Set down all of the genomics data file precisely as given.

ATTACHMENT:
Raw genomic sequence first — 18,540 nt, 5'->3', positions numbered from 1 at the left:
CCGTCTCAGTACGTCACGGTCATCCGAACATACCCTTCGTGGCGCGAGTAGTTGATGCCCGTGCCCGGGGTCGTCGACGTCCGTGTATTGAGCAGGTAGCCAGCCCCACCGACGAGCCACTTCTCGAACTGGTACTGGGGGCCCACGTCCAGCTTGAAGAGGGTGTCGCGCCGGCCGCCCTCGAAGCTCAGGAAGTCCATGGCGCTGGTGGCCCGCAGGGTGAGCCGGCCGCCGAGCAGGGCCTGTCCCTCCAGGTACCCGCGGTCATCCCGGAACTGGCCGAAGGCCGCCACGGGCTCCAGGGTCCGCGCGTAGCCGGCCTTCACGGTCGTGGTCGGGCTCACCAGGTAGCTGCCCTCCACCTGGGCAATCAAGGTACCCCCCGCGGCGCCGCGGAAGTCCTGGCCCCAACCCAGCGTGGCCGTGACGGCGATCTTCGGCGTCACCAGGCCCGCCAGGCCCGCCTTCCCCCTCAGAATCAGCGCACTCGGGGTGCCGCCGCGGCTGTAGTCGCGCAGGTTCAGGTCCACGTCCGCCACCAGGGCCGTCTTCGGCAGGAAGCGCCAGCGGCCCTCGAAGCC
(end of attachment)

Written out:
Raw genomic sequence first — 18,540 nt, 5'->3', positions numbered from 1 at the left:
CCGTCTCAGTACGTCACGGTCATCCGAACATACCCTTCGTGGCGCGAGTAGTTGATGCCCGTGCCCGGGGTCGTCGACGTCCGTGTATTGAGCAGGTAGCCAGCCCCACCGACGAGCCACTTCTCGAACTGGTACTGGGGGCCCACGTCCAGCTTGAAGAGGGTGTCGCGCCGGCCGCCCTCGAAGCTCAGGAAGTCCATGGCGCTGGTGGCCCGCAGGGTGAGCCGGCCGCCGAGCAGGGCCTGTCCCTCCAGGTACCCGCGGTCATCCCGGAACTGGCCGAAGGCCGCCACGGGCTCCAGGGTCCGCGCGTAGCCGGCCTTCACGGTCGTGGTCGGGCTCACCAGGTAGCTGCCCTCCACCTGGGCAATCAAGGTACCCCCCGCGGCGCCGCGGAAGTCCTGGCCCCAACCCAGCGTGGCCGTGACGGCGATCTTCGGCGTCACCAGGCCCGCCAGGCCCGCCTTCCCCCTCAGAATCAGCGCACTCGGGGTGCCGCCGCGGCTGTAGTCGCGCAGGTTCAGGTCCACGTCCGCCACCAGGGCCGTCTTCGGCAGGAAGCGCCAGCGGCCCTCGAAGCC